Intellectual property (IP) is the general term for diverse categories of intangibles that are subject to ownership (legal title) and other rights under state and federal laws in the US, and most other jurisdictions throughout the world. Below is a general overview of the five general categories of IP:
Utility patents protect useful, novel, and non-obvious inventions for processes, machines, manufactured goods, compositions of matter, and improvements thereof. Design patents and plant patents are also available.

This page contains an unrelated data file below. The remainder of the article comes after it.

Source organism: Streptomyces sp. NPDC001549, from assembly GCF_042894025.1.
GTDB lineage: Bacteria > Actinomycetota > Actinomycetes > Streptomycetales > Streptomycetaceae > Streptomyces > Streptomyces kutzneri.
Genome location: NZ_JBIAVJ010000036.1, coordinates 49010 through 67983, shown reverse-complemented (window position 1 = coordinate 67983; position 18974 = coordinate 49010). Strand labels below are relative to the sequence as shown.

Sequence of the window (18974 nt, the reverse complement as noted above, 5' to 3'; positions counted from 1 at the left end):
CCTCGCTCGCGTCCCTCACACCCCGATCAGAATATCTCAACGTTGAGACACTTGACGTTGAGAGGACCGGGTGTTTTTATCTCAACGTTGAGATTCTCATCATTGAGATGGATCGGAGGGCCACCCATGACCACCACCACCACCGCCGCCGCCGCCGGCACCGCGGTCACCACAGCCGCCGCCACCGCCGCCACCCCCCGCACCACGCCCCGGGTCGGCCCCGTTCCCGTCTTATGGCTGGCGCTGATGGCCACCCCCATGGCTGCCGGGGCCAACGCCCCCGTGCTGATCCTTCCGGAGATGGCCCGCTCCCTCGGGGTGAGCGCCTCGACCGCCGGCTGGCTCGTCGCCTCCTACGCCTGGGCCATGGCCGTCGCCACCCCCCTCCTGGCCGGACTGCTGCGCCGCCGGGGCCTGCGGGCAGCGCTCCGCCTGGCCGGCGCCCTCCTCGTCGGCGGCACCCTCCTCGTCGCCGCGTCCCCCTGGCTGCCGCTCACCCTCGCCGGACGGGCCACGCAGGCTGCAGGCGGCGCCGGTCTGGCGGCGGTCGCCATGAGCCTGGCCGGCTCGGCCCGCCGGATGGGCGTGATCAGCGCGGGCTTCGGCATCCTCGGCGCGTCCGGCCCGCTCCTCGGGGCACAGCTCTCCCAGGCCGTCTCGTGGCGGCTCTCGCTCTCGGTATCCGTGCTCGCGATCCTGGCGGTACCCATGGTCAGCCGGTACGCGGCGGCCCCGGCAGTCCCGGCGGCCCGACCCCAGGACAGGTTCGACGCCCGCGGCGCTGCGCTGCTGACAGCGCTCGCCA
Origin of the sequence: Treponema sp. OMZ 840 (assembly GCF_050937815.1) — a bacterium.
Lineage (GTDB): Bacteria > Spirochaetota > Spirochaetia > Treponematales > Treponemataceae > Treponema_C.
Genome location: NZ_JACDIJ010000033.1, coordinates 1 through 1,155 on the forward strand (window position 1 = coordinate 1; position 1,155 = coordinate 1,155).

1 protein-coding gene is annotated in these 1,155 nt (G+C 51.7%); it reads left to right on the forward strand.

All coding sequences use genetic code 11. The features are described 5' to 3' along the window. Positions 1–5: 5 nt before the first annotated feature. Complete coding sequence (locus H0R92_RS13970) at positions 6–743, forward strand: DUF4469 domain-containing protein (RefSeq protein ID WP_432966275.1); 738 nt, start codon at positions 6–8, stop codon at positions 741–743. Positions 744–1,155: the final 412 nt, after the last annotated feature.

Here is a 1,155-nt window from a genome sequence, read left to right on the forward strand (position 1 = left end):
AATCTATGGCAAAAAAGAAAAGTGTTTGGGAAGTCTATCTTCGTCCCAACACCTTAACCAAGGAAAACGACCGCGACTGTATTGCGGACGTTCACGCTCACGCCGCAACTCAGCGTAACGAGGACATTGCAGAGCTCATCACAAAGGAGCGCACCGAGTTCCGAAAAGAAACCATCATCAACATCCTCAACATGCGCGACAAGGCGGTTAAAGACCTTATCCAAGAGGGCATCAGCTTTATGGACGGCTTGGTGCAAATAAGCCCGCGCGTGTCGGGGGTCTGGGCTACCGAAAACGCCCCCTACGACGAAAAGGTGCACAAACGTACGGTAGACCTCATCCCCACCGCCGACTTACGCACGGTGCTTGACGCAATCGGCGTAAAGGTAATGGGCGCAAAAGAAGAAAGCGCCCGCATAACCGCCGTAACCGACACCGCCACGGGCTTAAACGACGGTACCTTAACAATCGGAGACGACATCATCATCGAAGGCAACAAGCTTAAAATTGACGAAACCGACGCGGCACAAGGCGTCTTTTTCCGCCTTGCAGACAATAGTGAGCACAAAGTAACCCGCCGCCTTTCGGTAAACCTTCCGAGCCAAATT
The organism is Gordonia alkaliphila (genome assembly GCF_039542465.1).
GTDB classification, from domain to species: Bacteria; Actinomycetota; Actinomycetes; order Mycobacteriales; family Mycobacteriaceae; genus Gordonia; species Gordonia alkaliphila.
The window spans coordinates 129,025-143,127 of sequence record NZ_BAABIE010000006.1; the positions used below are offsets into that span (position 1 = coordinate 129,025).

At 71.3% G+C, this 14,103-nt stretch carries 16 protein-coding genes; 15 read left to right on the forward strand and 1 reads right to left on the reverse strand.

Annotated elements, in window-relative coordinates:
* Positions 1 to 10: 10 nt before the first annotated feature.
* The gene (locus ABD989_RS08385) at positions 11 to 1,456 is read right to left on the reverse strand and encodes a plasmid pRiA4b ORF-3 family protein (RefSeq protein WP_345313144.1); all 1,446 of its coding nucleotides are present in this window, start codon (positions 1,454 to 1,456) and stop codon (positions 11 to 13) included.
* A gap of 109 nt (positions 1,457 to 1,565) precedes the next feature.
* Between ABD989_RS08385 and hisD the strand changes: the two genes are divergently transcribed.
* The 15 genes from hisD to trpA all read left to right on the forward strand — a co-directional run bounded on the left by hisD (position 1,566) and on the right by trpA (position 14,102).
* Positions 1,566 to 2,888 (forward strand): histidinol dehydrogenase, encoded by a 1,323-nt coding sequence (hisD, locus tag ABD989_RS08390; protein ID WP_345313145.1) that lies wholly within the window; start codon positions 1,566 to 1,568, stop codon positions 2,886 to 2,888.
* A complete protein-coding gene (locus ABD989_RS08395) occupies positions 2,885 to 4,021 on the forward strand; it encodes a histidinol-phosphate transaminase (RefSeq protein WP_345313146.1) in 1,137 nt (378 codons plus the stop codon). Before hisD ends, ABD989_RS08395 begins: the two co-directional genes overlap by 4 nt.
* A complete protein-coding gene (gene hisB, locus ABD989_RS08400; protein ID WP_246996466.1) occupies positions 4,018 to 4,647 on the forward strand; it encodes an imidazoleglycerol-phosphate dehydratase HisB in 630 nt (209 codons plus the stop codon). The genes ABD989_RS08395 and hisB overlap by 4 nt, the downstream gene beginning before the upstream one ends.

Names, brands, symbols, slogans, colors, sounds, package and store designs, and other devices used to identify a particular source of goods and services in a relevant marketplace.
Original works of expression in diverse categories, including literary works, computer software, recordings, and audiovisual works.
Collections of templates (photographic masks) used to create complex electronic circuits on semiconductor chips, and the chips themselves.
Business, financial, and technical information that the owner keeps confidential through reasonable efforts, and from which economic value is derived by virtue of the information not being generally known.